The strange, interconnected world we live in (and Happy St. Patrick’s day!)
Back in the day when I had a black and white screen computer and a 2400 baud modem … you know, like 1997 … I really had no idea things would be the way they are right now. The ways in which our lives are publicly consumable–sometimes intentionally, sometimes not so–is a little strange.
I noticed this weird trend after the 10 year high school reunion I had no desire or reason to attend. It was 2005 and suddenly all these people I went to high school with were looking at my Friendster account. I’ll interject here that it’s not like I disliked any of them, nor do I harbor real resentment against the vast, vast majority of people I spent my childhood/teenage years with. I knew a lot of decent people, and a number of people who I really enjoyed spending my time with.
The thing is, as an adult, I’ve made very conscious choices about who my friends are and should be. I’ve little curiosity about what my former classmates are up to–excluding those whose friendships were important to me or the few who continue to be my good friends. I’ll admit, when I was living in New York, my friend Megan and I decided to create rumors about ourselves and see if they spread and it’s entirely possible the rumors that she was a stripper with implants and I was a dominatrix actually made their way into conversation…but I’d kind of forgotten we did that until I saw all those pictures of the folks I went to school with.
I was listening to RadioLab with Megan (not the Megan from the above paragraph, my wonderful girlfriend Megan) and it was about deception. A part of the hour was about this guy who decided to stop lying. He recounted a story about an evening he spent with people he didn’t really care for and then was invited out again–but didn’t want to go. He said he couldn’t make it (which was true that time), but when they asked what date was good for him, he said something to the extent of: I don’t have time for the friends I have…and this isn’t worth it.
Heh. Harsh, I suppose, but also true. I’ve used that in the past with people I’ve dated. You can call it mean, but it’s true–I have a lot of friends. People I don’t get to see nearly enough, and the only way I can really maintain new friendships is to be able to bring people together–which means there needs to be some hope that someone I see as a potential new friend would have good group interaction with the people I already love and make time for.
I was thinking about this quite explicitly last week, too, after my women and money class (yes, I am feeling rather empowered). The woman leading the class was talking about making time and financial decisions, specifically about how when she had four young children they were late to everything and she was always crabby. She decided she couldn’t do everything they’d been doing and had to make some decisions about that. People were upset with her because she wasn’t as available as she had been–one woman in class asked if her friends/others ever got over it. She said: they had to.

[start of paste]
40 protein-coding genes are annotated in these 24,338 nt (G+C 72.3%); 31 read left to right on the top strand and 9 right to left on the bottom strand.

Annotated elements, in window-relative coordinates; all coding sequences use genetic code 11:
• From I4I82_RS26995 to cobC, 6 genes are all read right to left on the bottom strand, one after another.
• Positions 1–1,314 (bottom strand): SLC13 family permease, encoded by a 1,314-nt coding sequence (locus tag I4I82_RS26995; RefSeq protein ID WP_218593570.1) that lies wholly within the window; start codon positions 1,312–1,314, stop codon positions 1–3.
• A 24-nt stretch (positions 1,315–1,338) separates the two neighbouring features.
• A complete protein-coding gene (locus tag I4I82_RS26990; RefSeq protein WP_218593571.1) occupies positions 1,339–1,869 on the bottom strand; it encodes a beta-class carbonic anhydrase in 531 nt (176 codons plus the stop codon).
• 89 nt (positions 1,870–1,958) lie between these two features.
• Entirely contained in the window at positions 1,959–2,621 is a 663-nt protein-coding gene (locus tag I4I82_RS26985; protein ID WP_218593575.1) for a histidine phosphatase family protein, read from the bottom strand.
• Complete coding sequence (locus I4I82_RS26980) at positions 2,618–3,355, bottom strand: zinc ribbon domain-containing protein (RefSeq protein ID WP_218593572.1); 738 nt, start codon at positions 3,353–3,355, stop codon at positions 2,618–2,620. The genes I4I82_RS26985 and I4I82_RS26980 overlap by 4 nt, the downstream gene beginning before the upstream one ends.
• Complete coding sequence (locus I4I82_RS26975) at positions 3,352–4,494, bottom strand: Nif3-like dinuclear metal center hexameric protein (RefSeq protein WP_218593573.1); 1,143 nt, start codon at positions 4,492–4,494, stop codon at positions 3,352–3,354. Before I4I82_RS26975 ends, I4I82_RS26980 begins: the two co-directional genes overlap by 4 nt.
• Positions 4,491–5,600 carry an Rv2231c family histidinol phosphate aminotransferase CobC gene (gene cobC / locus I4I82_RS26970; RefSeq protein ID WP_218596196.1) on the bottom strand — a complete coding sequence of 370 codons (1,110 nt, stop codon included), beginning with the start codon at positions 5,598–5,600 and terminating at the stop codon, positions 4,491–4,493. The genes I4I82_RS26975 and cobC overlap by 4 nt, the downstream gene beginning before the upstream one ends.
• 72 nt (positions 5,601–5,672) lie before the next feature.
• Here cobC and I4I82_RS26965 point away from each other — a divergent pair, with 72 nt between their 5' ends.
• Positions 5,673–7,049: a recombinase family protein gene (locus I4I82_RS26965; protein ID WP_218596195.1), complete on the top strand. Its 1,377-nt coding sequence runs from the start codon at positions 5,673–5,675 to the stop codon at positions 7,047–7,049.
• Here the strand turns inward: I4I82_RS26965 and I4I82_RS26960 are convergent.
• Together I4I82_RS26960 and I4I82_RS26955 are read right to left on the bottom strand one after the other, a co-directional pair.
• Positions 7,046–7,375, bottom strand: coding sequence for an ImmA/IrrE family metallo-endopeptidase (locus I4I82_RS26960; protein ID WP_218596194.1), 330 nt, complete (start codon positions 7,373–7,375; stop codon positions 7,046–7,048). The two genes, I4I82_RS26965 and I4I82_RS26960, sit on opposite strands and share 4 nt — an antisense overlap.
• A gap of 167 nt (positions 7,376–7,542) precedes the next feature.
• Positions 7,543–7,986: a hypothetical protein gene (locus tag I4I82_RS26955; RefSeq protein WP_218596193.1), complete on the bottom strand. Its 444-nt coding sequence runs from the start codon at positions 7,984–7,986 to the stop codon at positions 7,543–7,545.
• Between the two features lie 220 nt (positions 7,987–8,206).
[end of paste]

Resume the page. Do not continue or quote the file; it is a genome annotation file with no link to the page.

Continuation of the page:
With the changes that have happened in my life this year, and with the changes that will start in the fall, I’m in one of those places. I’ve been on my own for so long, and completely uncommitted to anyone’s needs but my own, that people have gotten used to me being almost immediately available if something fun comes along. That’s just not the case anymore and it’s an adjustment for all involved. This isn’t to say that I’ve become some sort of homebody or anything, but that my life is structured differently. I’m really, really enjoying the difference and the way my life is changing and I know that in the end people will get used to scheduling things with me differently and I’ll somehow find time to hone the balance of work+relationship+school+friends as well as any human can.
I guess this has been a digression from the original paragraph, but it’s all tied together somehow. I guess I don’t really understand this need to reconnect with people I hardly know. I’m not adamantly against it or anything, I just don’t know how anyone has time for it. And I guess I feel differently about people I was friends with in college or graduate school. Those were years when I chose my environment… Maybe I’m just kind of a jerk. I can live with that too.